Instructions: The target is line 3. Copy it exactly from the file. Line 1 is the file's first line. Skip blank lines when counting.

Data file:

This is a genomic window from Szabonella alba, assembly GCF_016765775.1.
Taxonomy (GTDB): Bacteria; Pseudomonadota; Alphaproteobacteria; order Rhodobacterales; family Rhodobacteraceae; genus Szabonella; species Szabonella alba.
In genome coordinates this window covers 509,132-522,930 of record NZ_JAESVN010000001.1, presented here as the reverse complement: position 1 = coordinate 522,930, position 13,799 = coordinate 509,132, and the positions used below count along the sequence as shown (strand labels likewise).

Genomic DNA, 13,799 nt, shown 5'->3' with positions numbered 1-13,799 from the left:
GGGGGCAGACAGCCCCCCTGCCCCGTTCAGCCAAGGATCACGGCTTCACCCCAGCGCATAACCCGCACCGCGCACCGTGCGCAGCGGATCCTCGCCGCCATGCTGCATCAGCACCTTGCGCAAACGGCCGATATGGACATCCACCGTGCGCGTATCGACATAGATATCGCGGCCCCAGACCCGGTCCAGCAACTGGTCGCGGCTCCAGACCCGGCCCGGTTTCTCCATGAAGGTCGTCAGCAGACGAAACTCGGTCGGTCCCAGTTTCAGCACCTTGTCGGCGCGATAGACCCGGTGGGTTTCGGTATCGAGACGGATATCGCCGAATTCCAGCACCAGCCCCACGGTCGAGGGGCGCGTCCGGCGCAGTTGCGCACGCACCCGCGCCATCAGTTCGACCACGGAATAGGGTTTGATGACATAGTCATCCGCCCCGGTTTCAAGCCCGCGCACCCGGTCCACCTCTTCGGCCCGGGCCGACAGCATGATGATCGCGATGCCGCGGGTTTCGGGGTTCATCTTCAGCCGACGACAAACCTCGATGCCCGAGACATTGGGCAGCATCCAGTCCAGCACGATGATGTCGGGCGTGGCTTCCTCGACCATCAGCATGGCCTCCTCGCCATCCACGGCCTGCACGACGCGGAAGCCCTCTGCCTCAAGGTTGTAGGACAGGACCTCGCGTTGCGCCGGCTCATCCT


In genome coordinates this window covers 509,132-522,930 of record NZ_JAESVN010000001.1, presented here as the reverse complement: position 1 = coordinate 522,930, position 13,799 = coordinate 509,132, and the positions used below count along the sequence as shown (strand labels likewise).